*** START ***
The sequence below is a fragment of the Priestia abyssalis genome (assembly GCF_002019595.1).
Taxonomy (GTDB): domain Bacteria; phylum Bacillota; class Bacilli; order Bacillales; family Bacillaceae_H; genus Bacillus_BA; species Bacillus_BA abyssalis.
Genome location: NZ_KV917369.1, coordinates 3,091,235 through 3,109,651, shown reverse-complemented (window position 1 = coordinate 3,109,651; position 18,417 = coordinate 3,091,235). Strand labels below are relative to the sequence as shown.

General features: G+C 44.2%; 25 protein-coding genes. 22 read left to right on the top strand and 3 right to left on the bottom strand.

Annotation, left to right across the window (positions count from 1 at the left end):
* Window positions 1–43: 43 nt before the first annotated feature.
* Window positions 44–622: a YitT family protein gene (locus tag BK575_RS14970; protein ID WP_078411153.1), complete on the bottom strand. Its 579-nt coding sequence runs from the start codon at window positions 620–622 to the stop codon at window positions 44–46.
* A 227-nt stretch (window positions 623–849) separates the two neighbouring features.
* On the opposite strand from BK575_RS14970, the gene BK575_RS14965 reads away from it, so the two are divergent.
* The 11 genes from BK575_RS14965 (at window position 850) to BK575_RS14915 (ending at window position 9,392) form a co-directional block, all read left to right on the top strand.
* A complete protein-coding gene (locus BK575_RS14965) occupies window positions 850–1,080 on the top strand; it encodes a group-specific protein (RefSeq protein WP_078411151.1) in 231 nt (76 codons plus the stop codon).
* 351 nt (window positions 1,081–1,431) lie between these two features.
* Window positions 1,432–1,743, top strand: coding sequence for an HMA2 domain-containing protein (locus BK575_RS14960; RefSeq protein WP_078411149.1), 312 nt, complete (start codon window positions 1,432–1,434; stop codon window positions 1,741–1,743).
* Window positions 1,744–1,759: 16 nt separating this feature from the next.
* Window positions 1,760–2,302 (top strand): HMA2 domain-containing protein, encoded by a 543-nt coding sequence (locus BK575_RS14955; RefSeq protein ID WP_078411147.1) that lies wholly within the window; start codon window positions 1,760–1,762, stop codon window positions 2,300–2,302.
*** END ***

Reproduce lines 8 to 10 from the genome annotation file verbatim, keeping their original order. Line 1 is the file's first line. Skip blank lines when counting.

* A 227-nt stretch (window positions 623–849) separates the two neighbouring features.
* On the opposite strand from BK575_RS14970, the gene BK575_RS14965 reads away from it, so the two are divergent.
* The 11 genes from BK575_RS14965 (at window position 850) to BK575_RS14915 (ending at window position 9,392) form a co-directional block, all read left to right on the top strand.